Mad Men: The Arrangements
by Bob Sassone, posted Sep 7th 2009 12:48AM
(S01E04) "He has no idea how confused America is going to be about that J. - Don, about jai alai
In the late 80s, when I was doing sales and marketing for a national music magazine, the staff played a joke on one of the new salespeople. We had to get a certain number of sales per day and she wasn't having any luck, so I called her phone and pretended to be a customer. I think I told her I was going to buy thousands of dollars worth of magazines. Looking back now it was an immature, cruel thing to do, but I thought of that during tonight's scene with the Sterling Cooper gang calling "Margaret" and pretending to be a potential roommate. People are such jerks.
But this episode was mostly about what happened to Gene...
It's odd, but even though Gene has been confused and confrontational and acting inappropriately, it seems to me that he has also been some sort of sane voice of reason in the Draper household (other than putting salt on ice cream). He's paying attention to Sally, telling her she can be whatever she wants to be (I don't think letting her drive was a sign of his mind going, I think it was a sign that he was dying and he wanted to teach Sally something he didn't teach Betty), and being responsible enough to draw up the papers for what happens after he dies.
Betty is being her immature, selfish self, so she's certainly not going to be "bothered" with any of that. When the police show up to break the news that Gene has died (I think his death sort of symbolizes the end of his generation), Betty isn't really protective of Sally's feelings.
When Sally is upset and watching the TV news report about the monk setting fire on himself (if Gene dying symbolized the end of one generation, this was a hint of the next), for a split second (just a split second) I had this terrible image of Sally doing the same thing. Hey, she's tried smoking, drinking, and stealing money, so arson shouldn't be too far behind. But she just went to sleep (though next week's preview shows some trouble at school...)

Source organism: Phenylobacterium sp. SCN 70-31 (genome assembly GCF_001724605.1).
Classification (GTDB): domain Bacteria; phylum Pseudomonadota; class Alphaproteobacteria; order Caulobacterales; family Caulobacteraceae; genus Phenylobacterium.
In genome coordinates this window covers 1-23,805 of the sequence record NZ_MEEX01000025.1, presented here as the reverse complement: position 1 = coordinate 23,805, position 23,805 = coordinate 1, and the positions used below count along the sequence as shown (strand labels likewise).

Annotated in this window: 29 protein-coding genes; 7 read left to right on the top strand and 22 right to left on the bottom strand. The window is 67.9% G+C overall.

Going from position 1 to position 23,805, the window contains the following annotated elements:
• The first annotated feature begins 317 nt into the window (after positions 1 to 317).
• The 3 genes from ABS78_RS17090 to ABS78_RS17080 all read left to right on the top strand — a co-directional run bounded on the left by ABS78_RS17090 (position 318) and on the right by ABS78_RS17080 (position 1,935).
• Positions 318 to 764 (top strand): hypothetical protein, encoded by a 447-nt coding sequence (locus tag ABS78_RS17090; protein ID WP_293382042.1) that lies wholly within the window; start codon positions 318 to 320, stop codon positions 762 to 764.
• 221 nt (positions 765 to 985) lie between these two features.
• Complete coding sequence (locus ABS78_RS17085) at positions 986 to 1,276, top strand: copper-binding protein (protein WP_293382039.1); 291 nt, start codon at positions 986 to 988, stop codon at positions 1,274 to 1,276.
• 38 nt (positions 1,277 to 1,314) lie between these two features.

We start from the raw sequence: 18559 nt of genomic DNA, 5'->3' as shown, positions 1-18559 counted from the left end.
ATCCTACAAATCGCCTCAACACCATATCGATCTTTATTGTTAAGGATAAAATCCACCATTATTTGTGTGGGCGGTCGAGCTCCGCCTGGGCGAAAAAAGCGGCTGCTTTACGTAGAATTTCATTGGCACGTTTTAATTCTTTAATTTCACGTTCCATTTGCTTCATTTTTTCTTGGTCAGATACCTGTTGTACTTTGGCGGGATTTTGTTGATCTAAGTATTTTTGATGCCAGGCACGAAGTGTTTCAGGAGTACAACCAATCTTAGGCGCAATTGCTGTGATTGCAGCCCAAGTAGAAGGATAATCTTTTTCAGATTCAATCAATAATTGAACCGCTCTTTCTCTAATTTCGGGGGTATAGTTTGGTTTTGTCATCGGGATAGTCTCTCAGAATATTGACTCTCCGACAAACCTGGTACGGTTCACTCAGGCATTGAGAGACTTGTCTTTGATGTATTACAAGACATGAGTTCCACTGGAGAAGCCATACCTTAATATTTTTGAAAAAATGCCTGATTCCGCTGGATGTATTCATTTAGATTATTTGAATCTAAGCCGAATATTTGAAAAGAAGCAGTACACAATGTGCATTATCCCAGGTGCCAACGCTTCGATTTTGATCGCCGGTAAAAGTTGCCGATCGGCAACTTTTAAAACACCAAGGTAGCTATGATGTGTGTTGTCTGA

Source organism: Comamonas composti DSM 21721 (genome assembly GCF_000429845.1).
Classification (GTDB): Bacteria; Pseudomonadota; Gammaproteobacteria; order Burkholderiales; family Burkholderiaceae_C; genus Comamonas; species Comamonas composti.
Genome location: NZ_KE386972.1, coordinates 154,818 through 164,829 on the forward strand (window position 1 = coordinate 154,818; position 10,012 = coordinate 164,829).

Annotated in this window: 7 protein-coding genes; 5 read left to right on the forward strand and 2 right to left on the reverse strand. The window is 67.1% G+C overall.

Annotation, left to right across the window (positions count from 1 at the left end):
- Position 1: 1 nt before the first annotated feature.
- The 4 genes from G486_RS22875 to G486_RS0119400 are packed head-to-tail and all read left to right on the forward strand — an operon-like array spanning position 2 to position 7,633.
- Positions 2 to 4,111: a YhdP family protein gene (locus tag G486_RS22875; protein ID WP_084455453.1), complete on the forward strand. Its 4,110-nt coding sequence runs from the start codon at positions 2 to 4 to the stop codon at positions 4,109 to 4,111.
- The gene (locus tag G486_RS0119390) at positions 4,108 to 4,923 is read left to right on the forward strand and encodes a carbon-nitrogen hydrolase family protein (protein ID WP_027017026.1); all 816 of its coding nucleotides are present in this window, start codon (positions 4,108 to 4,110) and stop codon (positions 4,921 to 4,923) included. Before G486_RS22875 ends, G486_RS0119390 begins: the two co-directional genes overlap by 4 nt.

At Sterling Cooper, the ad guys (and gal) have a meeting about the sport of jai alai ("it's going to be bigger than baseball!"). They have a way of getting behind winners, eh? First Nixon and now jai alai, big in Florida but something most Americans don't have any association with. I don't know where this plot is going. I'm more interested in what's up with Sal and his wife. The OH MY GOD MY HUSBAND LIKES MEN look on her face as he was acting out his ill-fated commercial was priceless.
I like how Don doesn't give a crap about Sal's personal life (much like Cooper doesn't care about Don's secret). He's not homophobic or evil towards Sal, he still treats him the same, which is probably not what a lot of SC folks would do if (when) they find out. Some will be nasty, I bet.
But no one is as nasty as Peggy's mom. Wow, how cruel can you get? I did like how the sister was pretty supportive of Peggy moving to Manhattan (that's going to be a great subplot, I bet), but the mom is all about guilt and pretty much calling her daughter a whore/bitch. I think that Betty and Don will ultimately be better off with Betty's dad out of the picture, and I think Peggy is going to be better off with her mom out of the picture. (Side note: loved Joan's roommate ad advice to Peggy. Maybe she does have a future at Sterling Cooper.)
"He's still dead, Ma!" - Peggy, to her mom, about the Pope
"I am one of those girls." - Peggy, to her sister, about Manhattan girls
"As they say at the freshman mixer: you get a yes, you go home." - Pete
"Victory medal. France. I should have another one for beating the clap!" - Gene